― C. JoyBell C.

Tuesday, 21 October 2014

Pizza with a difference!

The half term bake off has finished and the grandchildren have all cooked dinner for their parents over the past couple of weeks.  My granddaughter was declared the winner this evening.  She triumphed over her brothers by producing a bit of a winner in the way of a pudding pizza!  A handmade pizza base, cooked off and cooled, and then topped with Nutella and marshmallows, the whole put back in a warm oven to melt the goo, and then dotted with fresh strawberries.

Behold, the winning and completely delicious confection!  

Thursday, 16 October 2014

Final offerings

This is it.  The last of this year's runner beans, purple French beans and sweet peas.  They have been a joy, for which I give thanks.  


The week so far

It's my Scottish grandchildren's half term this week.  The wee one in Melbourne doesn't get these breathers just yet.  "Thank goodness" I hear her parents sigh!

The children here have such a hectic life these days, now that they have to commute into Edinburgh to school every day, that the first few days of this week have been chill out time.  They have spent far too long on their various bits of technology but I have just gone with that.  They needed to be still for a while. The only other thing we have been doing is cooking. Each day one of them has cooked the supper for all six of them to sit down to in the evening, when their parents got home from work.  I have tried to teach them a few skills attached to each dish. Apparently the family have been scoring each meal, and so far the older boy, of the younger set of twins, is in the lead by 5 points.  On Monday they sat down to chicken casserole followed by a mango smoothie for pudding;  On Tuesday, cheesy gougeres with a bacon sauce, followed by an apple and cinnamon round, and yesterday, beef stroganoff and then chocolate brownie and ice cream! Tomorrow it's my granddaughter's turn.  She is rather more experienced than the boys. She loves to bake and gets on with it on her own.  But she is going to make a quiche, so I think she may need some guidance - although she may have other ideas!! 

Yesterday morning was glorious so we took the dogs for a walk, while it was still early.  The sun filtered through the trees and there are some lovely colours to be found amongst the undergrowth in the wood.
The sky was blue and whilst we didn't have a birds eye view of the world, it all seemed pretty good from where I was standing.
One of my favourite moments of the week so far has been my first sighting, in my life, of a coma butterfly.  At first I thought it was just a tatty tortoiseshell butterfly and then yesterday I got a closer look and realised it was something new to me.
I sent this photo to the Countryside Ranger for East Lothian Council.  They are not rare butterflies but apparently this one is a late flier!  So he asked for more details which he has sent on to the Council's butterfly guy!  That must be a nice job!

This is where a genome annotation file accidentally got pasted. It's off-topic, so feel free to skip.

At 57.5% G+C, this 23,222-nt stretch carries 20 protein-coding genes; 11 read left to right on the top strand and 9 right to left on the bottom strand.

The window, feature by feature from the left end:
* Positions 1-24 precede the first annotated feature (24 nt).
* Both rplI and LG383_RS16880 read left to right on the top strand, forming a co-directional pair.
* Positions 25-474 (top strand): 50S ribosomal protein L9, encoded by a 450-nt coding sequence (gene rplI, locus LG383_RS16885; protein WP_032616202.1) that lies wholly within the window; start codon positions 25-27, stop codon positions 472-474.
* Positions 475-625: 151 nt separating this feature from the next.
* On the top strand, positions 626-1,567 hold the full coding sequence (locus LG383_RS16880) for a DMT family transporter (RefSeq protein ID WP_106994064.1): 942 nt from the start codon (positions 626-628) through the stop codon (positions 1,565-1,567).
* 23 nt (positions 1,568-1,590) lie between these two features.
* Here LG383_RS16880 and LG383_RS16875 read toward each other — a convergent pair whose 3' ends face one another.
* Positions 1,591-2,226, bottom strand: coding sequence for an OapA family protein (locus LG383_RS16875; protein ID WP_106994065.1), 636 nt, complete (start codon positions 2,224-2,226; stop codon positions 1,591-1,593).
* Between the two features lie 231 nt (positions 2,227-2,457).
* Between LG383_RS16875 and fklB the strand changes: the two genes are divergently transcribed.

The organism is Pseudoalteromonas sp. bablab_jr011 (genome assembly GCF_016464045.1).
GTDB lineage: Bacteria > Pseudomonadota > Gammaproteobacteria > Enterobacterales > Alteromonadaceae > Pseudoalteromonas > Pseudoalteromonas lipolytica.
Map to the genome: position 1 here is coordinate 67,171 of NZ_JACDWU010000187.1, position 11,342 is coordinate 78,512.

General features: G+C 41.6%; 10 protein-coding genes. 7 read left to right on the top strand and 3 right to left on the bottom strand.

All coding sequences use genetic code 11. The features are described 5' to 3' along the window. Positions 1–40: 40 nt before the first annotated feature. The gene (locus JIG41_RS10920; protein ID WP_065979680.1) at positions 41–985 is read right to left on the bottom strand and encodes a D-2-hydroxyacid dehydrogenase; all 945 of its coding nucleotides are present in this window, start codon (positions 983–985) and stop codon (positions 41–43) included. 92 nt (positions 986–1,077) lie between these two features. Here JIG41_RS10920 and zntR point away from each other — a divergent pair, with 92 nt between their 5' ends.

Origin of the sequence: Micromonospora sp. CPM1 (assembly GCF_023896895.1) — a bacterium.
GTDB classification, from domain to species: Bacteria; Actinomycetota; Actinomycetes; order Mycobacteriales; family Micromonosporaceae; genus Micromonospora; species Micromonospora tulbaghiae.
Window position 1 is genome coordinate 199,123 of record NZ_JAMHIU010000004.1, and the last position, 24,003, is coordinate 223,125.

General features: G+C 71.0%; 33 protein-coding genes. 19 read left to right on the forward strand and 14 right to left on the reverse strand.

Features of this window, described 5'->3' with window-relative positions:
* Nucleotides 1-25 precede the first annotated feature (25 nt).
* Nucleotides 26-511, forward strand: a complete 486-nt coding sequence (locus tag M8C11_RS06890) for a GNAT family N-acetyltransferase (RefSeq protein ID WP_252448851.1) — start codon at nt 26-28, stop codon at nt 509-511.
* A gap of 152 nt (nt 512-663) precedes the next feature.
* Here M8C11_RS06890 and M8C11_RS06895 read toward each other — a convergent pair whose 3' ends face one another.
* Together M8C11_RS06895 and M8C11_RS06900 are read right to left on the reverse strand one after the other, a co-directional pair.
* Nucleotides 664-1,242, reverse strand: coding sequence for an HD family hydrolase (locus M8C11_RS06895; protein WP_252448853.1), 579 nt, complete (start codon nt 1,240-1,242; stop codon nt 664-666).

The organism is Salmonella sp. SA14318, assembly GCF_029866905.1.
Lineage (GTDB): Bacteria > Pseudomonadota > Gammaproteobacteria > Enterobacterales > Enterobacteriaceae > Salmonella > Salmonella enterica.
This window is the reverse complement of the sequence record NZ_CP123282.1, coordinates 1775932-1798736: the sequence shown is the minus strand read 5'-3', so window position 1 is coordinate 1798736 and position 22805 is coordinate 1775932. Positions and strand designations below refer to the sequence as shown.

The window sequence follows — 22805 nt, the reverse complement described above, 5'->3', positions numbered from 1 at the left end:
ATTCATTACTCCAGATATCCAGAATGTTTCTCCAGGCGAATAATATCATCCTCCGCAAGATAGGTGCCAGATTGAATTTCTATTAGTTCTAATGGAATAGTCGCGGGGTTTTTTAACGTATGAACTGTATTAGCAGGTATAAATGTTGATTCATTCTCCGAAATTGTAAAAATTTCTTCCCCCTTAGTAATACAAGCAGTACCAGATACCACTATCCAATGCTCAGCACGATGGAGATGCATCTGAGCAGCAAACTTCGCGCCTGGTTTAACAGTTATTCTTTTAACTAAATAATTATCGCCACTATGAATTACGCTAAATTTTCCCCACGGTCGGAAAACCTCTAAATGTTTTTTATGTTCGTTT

Wednesday, 15 October 2014

BBC Ten Pieces

I find myself listening to Radio 3 more and more.  To keep in touch, I check out the world on the Today programme in the morning, but by and large Radio 3 is my favoured destination these days.  It's not just as an escape from an increasingly distressing world, but a place to learn a lot.  And I love music.  It's a very diverse radio station and I thoroughly enjoy my Radio 3 interludes (except for opera - no thanks, sorry).  

Over the past couple of weeks the BBC has been promoting its Ten Pieces initiative.  It has created a 50 minute film for primary school children, introducing them to ten outstanding, descriptive pieces of classical music.  The film is available for us all to see on BBC iPlayer (http://www.bbc.co.uk/iplayer/episode/b04lyj10/ten-pieces-03102014).  They have also got Ten Pieces ambassadors and on Saturday afternoon the Welsh harpist, Catrin Finch, introduced a programme of wonderful pieces.  There was even a piece by my favourite combination of Jan Gabarek and the Hillard Ensemble.  Following that she played another blissful combination - music performed by herself together with kora player, Seckou Keita, from Mali.  It was breathtakingly beautiful.  I was so blown away by the sound I instantly  found their CD, Clychau Dibon, and bought it online.  It arrived yesterday.  It's playing now, and has been ever since I unwrapped it.   You can hear a taster on Saturday Classics, which is still on iPlayer for a few more days.  It's 1 hour and 26 minutes into the programme, unless you would like to hear the Jan Gabarek track before that, in which case it's 1 hour 21 minutes in.  It's unmissable.  Just press play ….. and relax.

http://www.bbc.co.uk/programmes/b04l2zd8

Sunday, 12 October 2014

Sunday, 12 October 2014

Just chilling out on Sunday morning.